Malware Cocktail Used in Email Phishing Scams

Nowadays, Crypto ransomware is considered as one of the biggest threats to enterprises, especially when it comes to phishing email scams. Not long ago, FBI released an advisory to businesses and organizations about Samsam ransomware, which encrypts files not only on the infected machine, but across the whole network as well.

Spear phishing is a targeted form of phishing designed to trick a specific person into divulging access credentials or clicking on malicious links. In the past, it has largely been employed by espionage campaigns, however, things have changed since then. The FBI claims that in 2013, cybercriminals used spear phishing schemes on 17,642 victims, causing about $2.3 billion in damages.

A while ago, it the security experts reported that a threat actor group named TA530 has been targeting executives and other high-level employees, attemptting to compromise their computers with different types of malware. The group is known to use CryptoWall, a ransomware variant that encrypts valuable data and demands a hefty fee to decrypt the files. Some of the other threats the hackers use are the Ursnif ISFB banking trojan and Ursnif/RecoLoad, a point-of-sale (PoS) reconnaissance trojan which is used to attack retail and hospitality industries.

Usually, the spear phishing attacks use spoofed emails, where the hacker first sends an email pretending to be from the CFO to a manager or someone from the finance department. If the employee responds, the hackers will stage a malicious funds transfer request after gathering information from the victim. After that, the attacker will prompt the victim to transfer the funds to a bank account using the language they phished from the email threads.

In some other cases, cyber criminals impersonate supplier companies and issue bogus invoices to the CFO. Once the funds are wired over, they are transferred to other bank accounts to make it difficult for tracking the transactions.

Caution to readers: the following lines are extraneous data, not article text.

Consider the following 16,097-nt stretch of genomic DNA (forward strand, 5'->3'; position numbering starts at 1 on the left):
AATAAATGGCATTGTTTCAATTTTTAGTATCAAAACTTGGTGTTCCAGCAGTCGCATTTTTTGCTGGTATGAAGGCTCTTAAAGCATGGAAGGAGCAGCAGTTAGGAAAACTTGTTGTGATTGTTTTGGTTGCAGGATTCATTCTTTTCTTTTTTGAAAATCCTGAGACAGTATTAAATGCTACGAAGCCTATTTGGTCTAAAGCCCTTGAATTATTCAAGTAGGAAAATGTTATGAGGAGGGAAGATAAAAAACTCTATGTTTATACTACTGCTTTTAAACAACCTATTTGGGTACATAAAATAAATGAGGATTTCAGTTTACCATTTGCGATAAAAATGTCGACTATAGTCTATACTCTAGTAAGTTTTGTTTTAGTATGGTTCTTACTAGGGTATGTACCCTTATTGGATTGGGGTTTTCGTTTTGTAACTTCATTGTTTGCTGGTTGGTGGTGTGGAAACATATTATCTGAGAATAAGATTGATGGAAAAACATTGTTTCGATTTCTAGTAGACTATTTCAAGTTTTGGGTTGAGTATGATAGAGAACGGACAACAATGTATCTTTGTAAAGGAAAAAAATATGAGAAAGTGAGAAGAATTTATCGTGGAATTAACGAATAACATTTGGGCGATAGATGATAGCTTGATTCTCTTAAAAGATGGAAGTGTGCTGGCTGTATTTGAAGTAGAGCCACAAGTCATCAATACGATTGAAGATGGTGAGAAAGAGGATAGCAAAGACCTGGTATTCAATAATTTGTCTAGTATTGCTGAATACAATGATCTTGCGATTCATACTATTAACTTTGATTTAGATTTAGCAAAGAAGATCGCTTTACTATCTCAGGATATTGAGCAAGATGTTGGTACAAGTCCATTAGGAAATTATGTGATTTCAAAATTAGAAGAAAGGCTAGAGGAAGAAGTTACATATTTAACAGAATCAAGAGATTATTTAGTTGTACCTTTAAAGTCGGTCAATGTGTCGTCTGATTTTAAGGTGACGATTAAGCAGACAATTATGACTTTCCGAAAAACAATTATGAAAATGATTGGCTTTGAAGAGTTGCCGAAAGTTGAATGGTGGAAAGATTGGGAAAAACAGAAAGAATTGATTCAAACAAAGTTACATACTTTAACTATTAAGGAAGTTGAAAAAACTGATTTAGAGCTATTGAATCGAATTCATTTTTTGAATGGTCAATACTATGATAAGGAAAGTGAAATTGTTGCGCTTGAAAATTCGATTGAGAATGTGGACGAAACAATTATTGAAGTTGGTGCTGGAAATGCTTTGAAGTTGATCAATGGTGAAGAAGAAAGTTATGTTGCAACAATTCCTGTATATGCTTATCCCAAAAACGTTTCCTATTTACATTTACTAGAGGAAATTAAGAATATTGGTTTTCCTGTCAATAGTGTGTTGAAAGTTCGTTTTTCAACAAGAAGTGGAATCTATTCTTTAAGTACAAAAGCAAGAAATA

The so called BEC scheme relies on an information-stealing malware which is usually sent to targets as email attachments, much like an ongoing campaign that uses a simple keylogger malware to cause substantial damage to its targets. Last March, Olympic Vision became the fourth malware used in a BEC campaign and it was found to have targeted 18 companies in USA, Middle East, and Asia.

The security reports state that Olympic Vision feigns legitimacy and urgency and it is sent to an employee via an email attachment. After it is opened, a backdoor is installed and the malware infects the system, stealing critical information.

For instance, companies like Snapchat, Seagate, and Sprouts Farmer’s Market were among the businesses victimized by the above-mentioned type of scam. During the same month, Pivotal Software company was also hit by a breach via a phishing scheme which leaked an undisclosed number of employee tax information.

In addition, the FBI advised organizations to use multi-factor authentication in their financial processes and to scrutinize communications involving financial business transactions. Also, the victims of malware should inform both their banks and the FBI immediately.

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